Patient Rights

There are 8 key areas to the Patients’ Bill of Rights

  1. You have the right to accurate and easily understood information about your health plan, healthcare professionals, and health care facilities.
  2. You have the right to your choice of providers and plans.

 

  1. You have the right to emergency services. (Emergency department, urgent care)

 

  1. You have the right to take part in treatment decisions.

 

  1. You have the right to respect and non-discrimination

 

  1. You have the right to confidentiality. (Privacy of healthcare information)

 

  1. You have the right to file complaints and appeals.

 

  1. You have the right to your consumer responsibilities. (Take an active role in your own health and well-being. Doctors are only a tool, too. )

Patient Communication

Understand your symptoms

Communicate with caregivers and healthcare professionals

Communication is essential.

Become an expert in your pain

Be prepared when attending your doctor’s visit.

Keep a pain journal.

Write down your questions.

Do you have concerns about your medication, or treatments?

Take notes.

Have a shared understanding of your pain and symptoms.

Get emotions under control.

Be assertive, but listen to others.

Describe your pain. (Don’t just say its pain. Does it burn, stab, pinch, tingle. Does it feel like cutting, aches, or throbbing? Is it localized or all over? Is it instigated by stress, depression, emotions?) Your doctor can’t help you if you’re not able to communicate.

Take someone with you to your appointments.

Take responsibility in reaching goals.

 

Twinkle V - #popwcps #NERVEmber November 14, 2015 POPFCaregivers: Be mindful and assertive in caregiving. According to the Department of Pain Medicine and Palliative Care at Beth Israel Hospital in New York, a family caregiver is “anyone who provides any type of physical and or emotional care for an ill or disabled loved one at home”. For this definition, “family” refers to a nonprofessional who is called “family” by the person who is sick. Sometimes, family is whoever shows up to help. (IN the FACE of PAIN, 5th edition, page 40)

Patients

Be easy on your caregiver without them you might not have any one to care for you. If you’re both a patient and a caregiver, be easy on each other. No one knows better than both of you.

Reducing Conflicts

Keep one network of physicians. One primary care provider, let referrals be given by only him or her.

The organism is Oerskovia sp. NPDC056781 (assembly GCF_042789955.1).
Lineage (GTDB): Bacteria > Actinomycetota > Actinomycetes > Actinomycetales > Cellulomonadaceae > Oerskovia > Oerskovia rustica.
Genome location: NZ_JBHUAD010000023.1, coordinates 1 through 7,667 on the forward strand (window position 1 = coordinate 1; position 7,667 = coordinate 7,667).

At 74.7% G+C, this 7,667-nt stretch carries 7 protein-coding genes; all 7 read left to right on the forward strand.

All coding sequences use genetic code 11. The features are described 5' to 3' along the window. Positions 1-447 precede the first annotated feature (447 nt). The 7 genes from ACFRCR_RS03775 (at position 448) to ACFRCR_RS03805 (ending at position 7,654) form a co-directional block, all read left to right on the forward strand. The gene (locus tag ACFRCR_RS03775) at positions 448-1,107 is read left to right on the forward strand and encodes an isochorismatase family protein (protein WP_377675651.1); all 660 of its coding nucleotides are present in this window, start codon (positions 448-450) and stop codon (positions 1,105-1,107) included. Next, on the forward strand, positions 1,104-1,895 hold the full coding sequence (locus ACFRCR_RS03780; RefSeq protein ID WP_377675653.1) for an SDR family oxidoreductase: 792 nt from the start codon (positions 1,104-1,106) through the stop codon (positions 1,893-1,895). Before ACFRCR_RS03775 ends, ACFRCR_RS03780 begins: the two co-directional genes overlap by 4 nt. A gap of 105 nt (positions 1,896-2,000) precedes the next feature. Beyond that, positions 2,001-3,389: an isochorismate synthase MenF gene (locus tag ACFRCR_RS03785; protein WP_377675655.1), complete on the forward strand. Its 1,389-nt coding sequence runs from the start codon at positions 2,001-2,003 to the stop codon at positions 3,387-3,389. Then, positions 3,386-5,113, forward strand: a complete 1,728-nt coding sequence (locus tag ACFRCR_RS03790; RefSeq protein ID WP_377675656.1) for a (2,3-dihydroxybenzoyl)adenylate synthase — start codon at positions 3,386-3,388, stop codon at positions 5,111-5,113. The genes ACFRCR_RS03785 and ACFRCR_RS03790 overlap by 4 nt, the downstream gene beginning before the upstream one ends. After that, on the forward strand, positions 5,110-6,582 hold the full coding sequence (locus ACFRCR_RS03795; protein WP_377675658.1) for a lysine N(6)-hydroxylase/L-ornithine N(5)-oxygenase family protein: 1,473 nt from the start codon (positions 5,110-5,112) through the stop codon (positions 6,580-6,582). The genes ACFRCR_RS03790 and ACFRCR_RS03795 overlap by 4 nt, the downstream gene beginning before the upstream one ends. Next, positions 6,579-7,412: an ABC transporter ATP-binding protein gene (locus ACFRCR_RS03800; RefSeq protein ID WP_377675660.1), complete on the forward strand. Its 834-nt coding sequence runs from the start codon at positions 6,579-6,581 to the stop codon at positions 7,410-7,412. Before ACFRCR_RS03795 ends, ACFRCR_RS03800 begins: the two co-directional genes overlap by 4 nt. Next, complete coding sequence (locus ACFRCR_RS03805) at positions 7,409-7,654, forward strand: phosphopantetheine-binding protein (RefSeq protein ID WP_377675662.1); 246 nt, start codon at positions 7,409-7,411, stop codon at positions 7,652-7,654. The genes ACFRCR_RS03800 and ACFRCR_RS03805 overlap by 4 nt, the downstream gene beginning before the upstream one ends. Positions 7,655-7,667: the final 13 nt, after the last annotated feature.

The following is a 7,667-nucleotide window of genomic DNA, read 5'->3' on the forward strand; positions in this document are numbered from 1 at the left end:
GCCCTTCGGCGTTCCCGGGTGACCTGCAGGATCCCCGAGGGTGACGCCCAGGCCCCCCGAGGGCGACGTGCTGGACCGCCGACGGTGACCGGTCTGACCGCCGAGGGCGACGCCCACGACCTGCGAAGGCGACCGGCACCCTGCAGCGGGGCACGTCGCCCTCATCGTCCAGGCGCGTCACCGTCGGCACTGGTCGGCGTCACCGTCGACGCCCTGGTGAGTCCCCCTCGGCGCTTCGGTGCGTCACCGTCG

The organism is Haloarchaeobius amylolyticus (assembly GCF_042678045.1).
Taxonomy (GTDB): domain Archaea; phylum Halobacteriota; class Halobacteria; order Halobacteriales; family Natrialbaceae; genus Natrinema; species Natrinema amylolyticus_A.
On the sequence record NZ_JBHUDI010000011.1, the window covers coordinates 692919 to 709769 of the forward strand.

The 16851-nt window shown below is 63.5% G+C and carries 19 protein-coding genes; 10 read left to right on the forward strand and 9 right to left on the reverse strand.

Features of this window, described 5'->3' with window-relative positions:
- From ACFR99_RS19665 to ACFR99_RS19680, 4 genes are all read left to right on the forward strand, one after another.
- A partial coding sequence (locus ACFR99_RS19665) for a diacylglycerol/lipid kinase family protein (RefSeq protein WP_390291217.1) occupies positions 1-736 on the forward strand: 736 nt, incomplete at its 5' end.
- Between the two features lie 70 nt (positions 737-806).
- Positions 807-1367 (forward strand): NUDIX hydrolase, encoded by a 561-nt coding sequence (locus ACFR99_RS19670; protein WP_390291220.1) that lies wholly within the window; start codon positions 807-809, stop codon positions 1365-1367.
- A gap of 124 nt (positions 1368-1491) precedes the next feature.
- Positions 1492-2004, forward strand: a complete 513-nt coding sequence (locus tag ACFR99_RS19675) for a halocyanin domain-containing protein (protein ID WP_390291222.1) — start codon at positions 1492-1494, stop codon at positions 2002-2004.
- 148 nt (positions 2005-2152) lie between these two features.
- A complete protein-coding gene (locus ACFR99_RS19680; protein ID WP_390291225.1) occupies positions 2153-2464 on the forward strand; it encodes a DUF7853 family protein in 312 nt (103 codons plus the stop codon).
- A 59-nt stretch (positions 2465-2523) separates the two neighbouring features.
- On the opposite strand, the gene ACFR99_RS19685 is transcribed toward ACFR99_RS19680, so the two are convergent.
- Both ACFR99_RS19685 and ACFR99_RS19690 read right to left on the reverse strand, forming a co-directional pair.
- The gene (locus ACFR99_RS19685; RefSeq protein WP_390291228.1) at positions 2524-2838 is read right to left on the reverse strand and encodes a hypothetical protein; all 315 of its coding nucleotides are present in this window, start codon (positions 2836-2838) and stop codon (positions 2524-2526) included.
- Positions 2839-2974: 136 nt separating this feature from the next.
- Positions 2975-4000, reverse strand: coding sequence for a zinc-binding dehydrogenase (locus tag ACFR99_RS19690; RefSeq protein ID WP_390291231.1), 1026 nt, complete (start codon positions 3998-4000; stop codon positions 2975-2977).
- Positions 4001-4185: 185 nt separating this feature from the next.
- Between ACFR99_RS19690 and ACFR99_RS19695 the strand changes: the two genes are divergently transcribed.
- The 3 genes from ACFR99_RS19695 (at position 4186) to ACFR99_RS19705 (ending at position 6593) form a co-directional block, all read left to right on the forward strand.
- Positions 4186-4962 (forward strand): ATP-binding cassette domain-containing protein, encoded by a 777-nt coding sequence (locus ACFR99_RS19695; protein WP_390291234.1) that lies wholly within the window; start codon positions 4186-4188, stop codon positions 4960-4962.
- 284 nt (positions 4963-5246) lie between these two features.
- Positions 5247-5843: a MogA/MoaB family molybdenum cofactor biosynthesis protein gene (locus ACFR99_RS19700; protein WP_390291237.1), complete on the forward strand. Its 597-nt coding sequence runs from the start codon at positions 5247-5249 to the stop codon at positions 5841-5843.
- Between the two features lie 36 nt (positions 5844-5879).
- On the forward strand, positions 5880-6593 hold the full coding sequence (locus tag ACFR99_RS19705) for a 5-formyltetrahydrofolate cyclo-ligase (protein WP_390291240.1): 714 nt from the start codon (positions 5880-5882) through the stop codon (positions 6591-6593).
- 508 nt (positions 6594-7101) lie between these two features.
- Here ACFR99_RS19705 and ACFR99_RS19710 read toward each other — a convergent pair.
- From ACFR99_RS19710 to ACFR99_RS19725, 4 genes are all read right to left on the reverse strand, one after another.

Use only one pharmacy. Have medications sent to the same location. Pick them up from that location.

Don’t allow more than one physician to prescribe you an opioid pain medication.

The PDMP/ Prescription Drug Monitoring Program contains records of your prescribing history and is maintained and reviewed for changes in your habits.

When visiting ED’s describe your pain on the 0 – 10 NRS or Numeric Rating Scale which is most commonly recognized in emergency care. The NRS Scale for pain measures the intensity of your pain. It’s the 11 point numeric scale with 0 representing “no pain” and 10 representing “the worse pain imaginable”, “as bad as you can imagine” or unimaginable and unspeakable pain”.

Don’t tell the doctor your pain is an 11 or 20. You may be found unbelievable and your access to timely and proper care may be delayed, or in some instances even denied. You want them ready and willing to assist and care for you without second guessing.

*Adherence

Medications don’t work if we don’t take them. They’re prescribed to be taken as directed. Not doing so can lead to flare ups, increased pain, adverse reactions, withdrawal and misuse.

Examples of non-adherence

Not filling prescriptions

Not picking up filled prescriptions from the pharmacy

Skipping doses

Stopping medication before instructions say you should

Taking more than instructed or at the wrong time of day

*(IN the FACE of PAIN, 5th edition, page 16)

Potential setbacks

Many patients, including myself, have a severe Vitamin D deficiency in addition to the dystrophy caused by their diseases, or syndromes. Dystrophy is defined as – a disorder in which an organ or tissue of the body wastes away. This includes the bone and tissue in the mouth, jaw, teeth, and gums. Access to care can be a setback when our teeth decay, break away, or we’ve lost them as a result. Lacking dental insurance is an issue of its own. Judgement regarding addiction, misuse and drug seeking can hinder care until each time we prove otherwise. Additionally, BiPAP and CPAP use can contribute to dry mouth and decay. Moisture removed from the mouth is another price we pay just to breathe.

AB 374

The California Legislature approved a bill (Assembly Bill 374) the second week of September. Step Therapy required that a patient try and fail (fail first) a medication before being allowed to take the one their physician would have otherwise prescribed for them. AB 374 now allows providers in California to fill out a form to bypass step therapy requirements.

 The PA Shuffle: Prior Authorization; information on our efforts can be found at our table, next to our ADF Policy efforts.

 

An energy assistance program is available through SMUD for qualifying patients who use specific medical devices. You can request the Medical Assistance Program Application by calling the Residential Inquiries number located on your bill.

Each of the above can assist in access and care. ( 7 min ) ^

Introduce

Pain Clinic (15 mins)

Break, meet and greet, #painPOP info

We’d love to have you take part in our #painPOP in the parking lot after the conference for photos and a bit of fun in raising awareness for National Reflex Sympathetic Dystrophy/Complex Regional Pain Syndrome Month. Our #painPOP campaign is participate or donate. Accept a challenge or donate to our cause.. I challenge all of you to raise awareness for the painful, debilitating and often progressive Neuro autoimmune illness that desperately needs a cure, an understanding for better quality of care, early diagnosis for stabilization or remission, and continued education and support materials, programs, free public educational events and conferences that we provide free to patients, caregivers, the healthcare community and the general public. We can’t do it without the help of awareness and funding. If you didn’t receive your raffle ticket joining us today, ask for one. Check NERVEmber.org tomorrow to see if you’ve got the winning numbers. You’ll be contacted to be sent your prize. Medtronic is up next with a demo, overview and a Q & A session.  Enjoy each other!